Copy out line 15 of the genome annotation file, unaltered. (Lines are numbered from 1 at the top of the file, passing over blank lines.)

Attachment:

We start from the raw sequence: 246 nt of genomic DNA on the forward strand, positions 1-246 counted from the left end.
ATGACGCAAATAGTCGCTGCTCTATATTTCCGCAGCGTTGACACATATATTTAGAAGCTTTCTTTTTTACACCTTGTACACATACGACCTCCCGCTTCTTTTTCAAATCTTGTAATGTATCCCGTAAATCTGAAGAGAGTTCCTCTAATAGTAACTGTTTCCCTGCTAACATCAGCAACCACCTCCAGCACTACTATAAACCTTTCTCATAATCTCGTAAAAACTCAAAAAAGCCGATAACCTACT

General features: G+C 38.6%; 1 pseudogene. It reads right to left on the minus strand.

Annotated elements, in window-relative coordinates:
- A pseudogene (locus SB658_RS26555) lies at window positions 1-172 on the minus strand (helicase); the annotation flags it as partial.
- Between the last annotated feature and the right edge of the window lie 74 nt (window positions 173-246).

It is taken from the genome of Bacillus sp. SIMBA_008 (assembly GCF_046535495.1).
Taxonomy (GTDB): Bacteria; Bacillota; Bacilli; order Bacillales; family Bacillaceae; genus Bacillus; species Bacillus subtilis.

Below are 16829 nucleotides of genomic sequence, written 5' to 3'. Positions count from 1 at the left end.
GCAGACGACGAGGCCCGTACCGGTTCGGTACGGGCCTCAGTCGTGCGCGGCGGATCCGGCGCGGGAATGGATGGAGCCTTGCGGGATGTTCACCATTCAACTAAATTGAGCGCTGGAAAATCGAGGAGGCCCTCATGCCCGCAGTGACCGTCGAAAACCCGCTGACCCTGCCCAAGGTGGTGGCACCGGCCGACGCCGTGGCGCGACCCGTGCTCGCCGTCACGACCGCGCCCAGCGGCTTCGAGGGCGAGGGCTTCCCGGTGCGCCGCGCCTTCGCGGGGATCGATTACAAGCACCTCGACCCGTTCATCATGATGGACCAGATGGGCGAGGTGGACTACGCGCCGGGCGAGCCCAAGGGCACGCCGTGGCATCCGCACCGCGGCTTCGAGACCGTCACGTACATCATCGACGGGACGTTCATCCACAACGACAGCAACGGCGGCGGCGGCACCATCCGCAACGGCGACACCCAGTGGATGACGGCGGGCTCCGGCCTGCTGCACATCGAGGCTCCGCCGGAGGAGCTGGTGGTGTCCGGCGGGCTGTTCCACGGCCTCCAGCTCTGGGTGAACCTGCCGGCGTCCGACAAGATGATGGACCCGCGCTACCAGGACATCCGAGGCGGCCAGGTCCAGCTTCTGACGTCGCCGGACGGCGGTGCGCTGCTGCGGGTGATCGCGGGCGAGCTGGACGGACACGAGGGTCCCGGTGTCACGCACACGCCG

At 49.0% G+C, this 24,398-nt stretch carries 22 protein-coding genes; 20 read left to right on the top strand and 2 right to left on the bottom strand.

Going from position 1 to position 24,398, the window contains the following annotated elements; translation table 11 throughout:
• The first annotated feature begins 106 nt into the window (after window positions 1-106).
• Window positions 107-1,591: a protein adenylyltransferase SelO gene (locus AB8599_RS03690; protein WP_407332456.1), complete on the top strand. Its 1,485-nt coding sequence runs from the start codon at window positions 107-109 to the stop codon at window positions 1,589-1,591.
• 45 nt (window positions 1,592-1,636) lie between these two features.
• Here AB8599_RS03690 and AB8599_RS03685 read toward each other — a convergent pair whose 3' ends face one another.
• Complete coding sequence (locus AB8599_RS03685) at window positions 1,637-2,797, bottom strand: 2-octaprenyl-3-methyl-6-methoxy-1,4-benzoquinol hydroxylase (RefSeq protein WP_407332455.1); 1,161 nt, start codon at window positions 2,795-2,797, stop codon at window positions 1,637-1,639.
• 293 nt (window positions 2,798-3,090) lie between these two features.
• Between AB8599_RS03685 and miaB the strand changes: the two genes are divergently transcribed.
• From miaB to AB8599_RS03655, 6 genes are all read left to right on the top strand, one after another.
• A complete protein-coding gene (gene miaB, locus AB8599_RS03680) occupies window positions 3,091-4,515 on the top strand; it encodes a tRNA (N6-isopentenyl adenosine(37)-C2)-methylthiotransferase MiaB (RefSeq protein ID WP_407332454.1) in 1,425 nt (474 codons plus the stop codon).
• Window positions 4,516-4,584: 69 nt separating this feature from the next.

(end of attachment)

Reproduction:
• 45 nt (window positions 1,592-1,636) lie between these two features.